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New System Marries RFID Location Data With Item Info

Cisco announced its new Cisco Motion vision to simplify integration of mobility technologies. The centerpiece is the Mobility Services Engine, which can supplement RTLS location data with sensor information about an item's status and condition. RTLS, RFID, and enterprise IT companies are supporting the initiative with software development.
May 28, 2008This article was originally published by RFID Update.

May 28, 2008—A new mobility initiative from Cisco Systems includes support for features that enable real-time locating systems (RTLS) to go beyond just reporting location to include information about a tagged object's work status, motion alerts, temperature, and input from other sensors.

The Cisco Motion vision that the Silicon Valley giant announced today includes the Cisco 3300 Series Mobility Series Engine (MSE), a network appliance that supports software for adding sensor input and other "contextual" information to location data for WiFi-standard RTLS tags and other mobile devices. The MSE includes the AeroScout Location Engine developed by AeroScout of Redwood City, California, for its own RTLS solutions. The integrated AeroScout product has been re-branded as Cisco's "Context-Aware Software" and enables a single MSE appliance to provide location and other data for up to 18,000 active RFID tags.

The MSE supports both the received signal strength indication (RSSI) and time difference of arrival (TDOA) methods of location calculation, which are advantageous for indoor and outdoor use, respectively. Many RTLS systems use only one of the technologies, and thus are best suited for either indoor or outdoor use, not both. The tags can also receive input from integrated sensors or those that communicate via telemetry technology.

"What this product means is organizations can go one step broader for location," AeroScout director of marketing Josh Slobin told RFID Update. "Companies are getting a broader set of information about their assets."

Many hospitals use RTLS systems to track IV infusion pumps. AeroScout said customers report that about 25 percent of the time a technician goes to collect a pump for service, the pump can't be removed because it is being used. Functionality supported in Cisco's MSE can solve this problem by using a sensor to report whether the pump is on or off when giving its location.

"We've been seeing a lot of incremental interest, particularly in manufacturing healthcare, to have sensor data and input for their RTLS systems," Chris Kozup, Cisco's senior manager of mobility solutions, told RFID Update. "They want the ability to source intelligence from the network. For us the question became: 'How do we make that intelligence available in a consistent way?'"

The company responded by developing the Cisco Motion vision and Cisco MSE product. The MSE appliance includes an open application programming interface (API) to encourage application development by software firms, integrators, and device makers. Cisco said several of its partners are already developing new applications for the MSE. These companies include IntelliDOT and OATSystems in the RFID space, and HP, Nokia, and Oracle at the enterprise level. Cisco is offering an API toolkit for application developers, according to Kozup.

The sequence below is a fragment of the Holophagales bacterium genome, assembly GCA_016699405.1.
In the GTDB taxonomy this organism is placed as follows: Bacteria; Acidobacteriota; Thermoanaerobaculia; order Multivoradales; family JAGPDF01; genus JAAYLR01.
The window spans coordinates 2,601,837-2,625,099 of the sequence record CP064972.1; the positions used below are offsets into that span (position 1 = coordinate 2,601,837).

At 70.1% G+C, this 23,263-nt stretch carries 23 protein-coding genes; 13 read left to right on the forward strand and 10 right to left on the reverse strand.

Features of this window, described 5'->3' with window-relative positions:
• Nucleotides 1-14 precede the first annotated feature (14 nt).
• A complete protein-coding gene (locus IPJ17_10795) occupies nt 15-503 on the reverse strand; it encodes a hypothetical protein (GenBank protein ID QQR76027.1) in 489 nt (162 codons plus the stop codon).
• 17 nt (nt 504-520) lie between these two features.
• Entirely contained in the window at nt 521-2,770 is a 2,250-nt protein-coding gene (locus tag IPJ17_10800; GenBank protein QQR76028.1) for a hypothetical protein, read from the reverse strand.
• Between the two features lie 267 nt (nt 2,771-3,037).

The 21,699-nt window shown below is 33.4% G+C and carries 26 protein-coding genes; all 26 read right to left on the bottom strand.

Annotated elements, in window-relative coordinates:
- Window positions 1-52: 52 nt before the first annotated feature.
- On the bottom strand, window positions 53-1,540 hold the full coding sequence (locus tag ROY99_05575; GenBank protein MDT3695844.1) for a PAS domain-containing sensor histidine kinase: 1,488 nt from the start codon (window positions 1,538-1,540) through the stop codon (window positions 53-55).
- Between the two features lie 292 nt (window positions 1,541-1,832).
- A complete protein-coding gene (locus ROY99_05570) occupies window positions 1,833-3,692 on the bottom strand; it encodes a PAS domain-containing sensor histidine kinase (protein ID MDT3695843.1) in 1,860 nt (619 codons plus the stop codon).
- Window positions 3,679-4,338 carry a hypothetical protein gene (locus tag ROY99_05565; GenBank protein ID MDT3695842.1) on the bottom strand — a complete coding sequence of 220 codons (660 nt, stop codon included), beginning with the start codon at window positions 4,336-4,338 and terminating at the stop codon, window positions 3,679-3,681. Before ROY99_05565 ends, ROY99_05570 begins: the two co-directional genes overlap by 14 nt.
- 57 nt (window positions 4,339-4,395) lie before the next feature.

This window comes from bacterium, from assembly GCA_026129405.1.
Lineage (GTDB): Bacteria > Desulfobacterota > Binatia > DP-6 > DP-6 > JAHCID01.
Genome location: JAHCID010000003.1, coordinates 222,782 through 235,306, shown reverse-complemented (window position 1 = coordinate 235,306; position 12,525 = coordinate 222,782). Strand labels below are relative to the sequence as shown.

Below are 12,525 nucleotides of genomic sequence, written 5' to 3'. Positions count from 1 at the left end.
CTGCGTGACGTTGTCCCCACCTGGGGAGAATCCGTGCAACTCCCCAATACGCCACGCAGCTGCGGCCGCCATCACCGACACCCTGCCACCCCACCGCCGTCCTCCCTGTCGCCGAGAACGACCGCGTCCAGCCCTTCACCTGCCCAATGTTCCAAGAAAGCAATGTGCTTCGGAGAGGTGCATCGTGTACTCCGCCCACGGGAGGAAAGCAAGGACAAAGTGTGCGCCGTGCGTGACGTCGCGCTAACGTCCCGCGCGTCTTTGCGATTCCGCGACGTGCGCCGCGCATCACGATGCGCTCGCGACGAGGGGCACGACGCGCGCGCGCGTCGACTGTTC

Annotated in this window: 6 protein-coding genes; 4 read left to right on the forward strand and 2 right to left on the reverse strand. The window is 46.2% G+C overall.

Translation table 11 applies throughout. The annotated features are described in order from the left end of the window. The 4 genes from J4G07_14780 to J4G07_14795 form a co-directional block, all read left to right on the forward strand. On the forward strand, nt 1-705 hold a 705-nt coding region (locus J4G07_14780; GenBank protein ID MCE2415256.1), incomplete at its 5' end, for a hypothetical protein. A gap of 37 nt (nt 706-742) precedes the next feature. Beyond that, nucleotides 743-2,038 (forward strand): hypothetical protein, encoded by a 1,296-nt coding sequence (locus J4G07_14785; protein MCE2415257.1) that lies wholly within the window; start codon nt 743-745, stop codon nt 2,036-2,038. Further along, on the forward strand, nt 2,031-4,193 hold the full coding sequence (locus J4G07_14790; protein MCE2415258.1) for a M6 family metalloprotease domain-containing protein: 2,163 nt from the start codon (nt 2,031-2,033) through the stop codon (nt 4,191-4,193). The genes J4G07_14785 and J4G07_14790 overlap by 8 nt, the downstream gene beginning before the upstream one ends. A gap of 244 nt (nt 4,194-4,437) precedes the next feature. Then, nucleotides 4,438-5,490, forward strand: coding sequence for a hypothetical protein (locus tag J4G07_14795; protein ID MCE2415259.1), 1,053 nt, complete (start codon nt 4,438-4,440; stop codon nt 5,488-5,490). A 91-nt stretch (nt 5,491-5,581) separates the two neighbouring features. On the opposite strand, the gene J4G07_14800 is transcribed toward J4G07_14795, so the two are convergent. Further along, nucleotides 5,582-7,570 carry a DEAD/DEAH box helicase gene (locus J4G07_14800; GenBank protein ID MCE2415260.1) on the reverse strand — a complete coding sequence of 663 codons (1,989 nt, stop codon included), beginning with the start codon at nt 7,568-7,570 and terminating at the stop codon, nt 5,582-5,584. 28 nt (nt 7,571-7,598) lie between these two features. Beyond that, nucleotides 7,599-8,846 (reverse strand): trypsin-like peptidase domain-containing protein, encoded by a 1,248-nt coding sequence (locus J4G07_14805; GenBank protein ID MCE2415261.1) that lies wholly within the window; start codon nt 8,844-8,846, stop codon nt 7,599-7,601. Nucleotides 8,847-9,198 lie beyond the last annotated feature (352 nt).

"Cisco should not be the only company providing applications," he said.

No third-party applications have been released. The Context-Aware Software is one of four software packages Cisco is originally releasing with the MSE. The others are:
  1. Mobile Intelligent Roaming -- which lets wireless devices switch between WiFi and cellular networks.
  2. Adaptive Wireless IPS -- a wireless network security program that provides intrusion detection, authentication, network analysis, and performance monitoring.
  3. Secure Client Manager -- which centralizes and simplifies mobile device provisioning.
The Mobility Services Engine has a list price of $19,995, exclusive of application software. The appliance and Context-Aware Software are scheduled for release in June. Cisco plans to release the roaming and network security software in the second half of 2008, and the Secure Client Manager in the first half of 2009.

The unifying theme to the Cisco Motion vision is to make networks easier to integrate and manage, and to support more functions. Kozup said RTLS and RFID systems are evolving from niche, standalone uses and must be supported by enterprise IT structures.

"If you look at the user organizations out there, they tend to have siloed networks and siloed applications for RFID, RTLS, wireless LAN, etc.," he said. "To really enable broad-based solutions for our customers, we have to deliver them the tools to unify these networks and break these silos."

Cisco and AeroScout already jointly marketed RTLS systems before they co-developed technology for the Mobility Services Engine (see Cisco, AeroScout Team to Market WiFi RFID). AeroScout said it has certified its WiFi tags and MobileView application software to work with the MSE through the open API. These supporting products will be available to Cisco's channel through Cisco, and through AeroScout's existing distribution channels.

See AeroScout's announcement
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